BY CONOR MIHELL
A journey by snowshoe and toboggan in the wilds of northern Ontario in 2013 marked the changing of the guard. That winter, upstart Sudbury, Ontario-based outfitters David and Kielyn Marrone, the owners of Lure of the North, invited veteran Maine guide Garrett Conover to join them on a two-week expedition down the Missinaibi River.
In the 1990s, Conover literally wrote the book on traditional winter camping with snowshoes, toboggans, canvas tents and woodstoves—long before the pursuit experienced a revival (thanks in part to the Marrones) in recent years. Conover learned his trade from a previous generation of wilderness travellers and is known for winter-long expeditions in Labrador and northern Quebec.
For filmmaker David Hartman, a backcountry skier indoctrinated in a world of Gore-Tex, the Missinaibi trip was an eye-opening experience. “Outside observers may understandably think that traditional winter travel is about nostalgia, about pining for a time past,” says Hartman. “I thought that myself. But in making this film I realized that it is quit the opposite. It’s about moving traditions into the future and recognizing their utility and value before they’re lost and forgotten.”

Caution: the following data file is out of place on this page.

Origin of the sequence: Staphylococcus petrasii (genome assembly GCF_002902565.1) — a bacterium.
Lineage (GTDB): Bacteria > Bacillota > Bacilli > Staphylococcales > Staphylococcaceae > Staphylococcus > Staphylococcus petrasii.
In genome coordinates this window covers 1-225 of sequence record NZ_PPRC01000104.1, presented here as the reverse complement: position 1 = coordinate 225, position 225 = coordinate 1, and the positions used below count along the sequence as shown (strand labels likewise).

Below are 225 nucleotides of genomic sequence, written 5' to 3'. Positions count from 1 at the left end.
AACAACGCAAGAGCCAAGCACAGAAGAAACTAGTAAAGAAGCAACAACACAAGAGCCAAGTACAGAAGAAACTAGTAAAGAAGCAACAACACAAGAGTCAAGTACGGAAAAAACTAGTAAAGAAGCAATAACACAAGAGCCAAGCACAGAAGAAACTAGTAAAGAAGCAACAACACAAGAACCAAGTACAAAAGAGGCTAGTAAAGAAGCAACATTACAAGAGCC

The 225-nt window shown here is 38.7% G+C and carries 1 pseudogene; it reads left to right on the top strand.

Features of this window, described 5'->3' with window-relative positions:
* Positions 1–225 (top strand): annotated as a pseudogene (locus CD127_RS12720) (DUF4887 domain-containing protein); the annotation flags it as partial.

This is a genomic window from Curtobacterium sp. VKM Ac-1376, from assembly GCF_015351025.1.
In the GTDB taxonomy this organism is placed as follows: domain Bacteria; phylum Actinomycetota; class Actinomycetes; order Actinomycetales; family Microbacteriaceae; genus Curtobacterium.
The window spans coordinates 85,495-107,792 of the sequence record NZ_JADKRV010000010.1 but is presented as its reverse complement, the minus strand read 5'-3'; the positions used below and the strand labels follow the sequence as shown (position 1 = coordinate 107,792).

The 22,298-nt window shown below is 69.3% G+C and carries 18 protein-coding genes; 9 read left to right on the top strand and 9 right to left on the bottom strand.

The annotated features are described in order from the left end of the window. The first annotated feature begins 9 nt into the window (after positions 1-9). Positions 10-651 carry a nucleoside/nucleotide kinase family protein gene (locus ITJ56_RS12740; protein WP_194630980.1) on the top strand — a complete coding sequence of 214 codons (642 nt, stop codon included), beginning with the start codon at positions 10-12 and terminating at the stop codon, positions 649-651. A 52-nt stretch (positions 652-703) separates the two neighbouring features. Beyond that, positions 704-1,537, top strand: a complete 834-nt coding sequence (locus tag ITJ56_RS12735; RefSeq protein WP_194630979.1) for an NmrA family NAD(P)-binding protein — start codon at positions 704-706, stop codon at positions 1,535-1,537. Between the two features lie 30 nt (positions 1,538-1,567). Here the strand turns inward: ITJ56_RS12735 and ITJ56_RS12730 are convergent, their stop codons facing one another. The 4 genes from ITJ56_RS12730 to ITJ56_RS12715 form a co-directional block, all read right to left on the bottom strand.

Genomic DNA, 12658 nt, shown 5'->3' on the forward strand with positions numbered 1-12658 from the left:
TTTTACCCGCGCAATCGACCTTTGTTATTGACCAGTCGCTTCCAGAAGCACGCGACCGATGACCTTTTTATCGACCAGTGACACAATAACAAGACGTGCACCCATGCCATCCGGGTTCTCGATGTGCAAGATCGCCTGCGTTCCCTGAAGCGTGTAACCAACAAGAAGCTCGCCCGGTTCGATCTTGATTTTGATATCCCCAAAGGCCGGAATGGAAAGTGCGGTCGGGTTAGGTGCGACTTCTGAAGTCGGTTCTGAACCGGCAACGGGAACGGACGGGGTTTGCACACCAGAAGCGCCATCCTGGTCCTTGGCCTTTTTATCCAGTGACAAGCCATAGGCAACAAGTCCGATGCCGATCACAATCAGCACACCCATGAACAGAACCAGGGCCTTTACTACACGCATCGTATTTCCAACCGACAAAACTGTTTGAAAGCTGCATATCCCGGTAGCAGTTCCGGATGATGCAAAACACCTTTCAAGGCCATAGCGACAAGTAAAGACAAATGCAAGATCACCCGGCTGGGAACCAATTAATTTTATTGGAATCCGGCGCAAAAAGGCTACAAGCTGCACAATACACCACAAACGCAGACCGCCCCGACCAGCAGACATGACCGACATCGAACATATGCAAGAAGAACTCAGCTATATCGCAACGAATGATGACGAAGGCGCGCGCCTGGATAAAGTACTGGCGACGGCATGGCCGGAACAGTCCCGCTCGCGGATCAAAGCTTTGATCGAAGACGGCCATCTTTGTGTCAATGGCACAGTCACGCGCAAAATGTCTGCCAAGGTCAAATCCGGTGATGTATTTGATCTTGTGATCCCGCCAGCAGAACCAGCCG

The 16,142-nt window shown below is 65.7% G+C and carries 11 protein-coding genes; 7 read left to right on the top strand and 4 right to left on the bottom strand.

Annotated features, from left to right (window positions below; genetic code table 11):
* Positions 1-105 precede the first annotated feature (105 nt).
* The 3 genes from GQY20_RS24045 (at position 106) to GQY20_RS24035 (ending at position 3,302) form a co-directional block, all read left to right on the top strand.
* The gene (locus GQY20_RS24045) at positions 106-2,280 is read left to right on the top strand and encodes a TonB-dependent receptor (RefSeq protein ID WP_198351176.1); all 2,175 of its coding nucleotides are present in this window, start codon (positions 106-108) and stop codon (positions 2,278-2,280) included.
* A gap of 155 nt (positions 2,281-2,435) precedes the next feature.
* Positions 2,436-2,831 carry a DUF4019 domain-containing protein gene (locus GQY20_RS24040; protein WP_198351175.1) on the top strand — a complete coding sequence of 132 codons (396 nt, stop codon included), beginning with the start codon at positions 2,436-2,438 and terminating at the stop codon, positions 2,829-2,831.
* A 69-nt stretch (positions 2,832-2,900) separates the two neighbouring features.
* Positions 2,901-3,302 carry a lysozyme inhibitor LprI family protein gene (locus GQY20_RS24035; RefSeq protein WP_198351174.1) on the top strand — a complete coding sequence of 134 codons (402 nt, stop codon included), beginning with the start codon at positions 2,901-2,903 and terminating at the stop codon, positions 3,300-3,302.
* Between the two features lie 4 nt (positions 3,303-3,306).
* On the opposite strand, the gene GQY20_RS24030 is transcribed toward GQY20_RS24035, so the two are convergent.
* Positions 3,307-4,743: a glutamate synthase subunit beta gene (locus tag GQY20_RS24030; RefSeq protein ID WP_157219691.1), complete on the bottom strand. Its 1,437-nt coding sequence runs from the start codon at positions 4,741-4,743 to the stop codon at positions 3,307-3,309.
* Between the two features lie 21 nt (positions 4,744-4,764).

On February 14, 2017, Hartman released his 33-minute, pay-per-view documentary “Keepers of the Trail” on Vimeo. The film features compelling winter footage from the Missinaibi—a popular summertime canoe route—and insightful commentary from Conover about the value of traditional skills and equipment in a modern world. With growing popular interest in using canvas tents and woodstoves for winter travel, as well as “bushcraft” in general, the film will no doubt resonate with audiences across Canada and the U.S. The film is available to rent for $1.99 US or $5.99 US to buy.
“The form of travel is not about the old-style materials and skills, it’s about what they represent,” notes Hartman. “It’s attention to detail, a realization that in our constant pursuit of progress we often overlook the value of what we already have.
“In filmmaking I’m always looking for that one thing that makes the viewing experience about more than what we see on the screen,” he adds. “‘Keepers of the Trail’ is about a challenging winter expedition but I did not want to get bogged down by that fact. My goal was that everyone will be able to relate to this film in some way, not just the small number of people who enjoy travelling like this. I guess it’s up to the viewer to decide I have accomplished this.”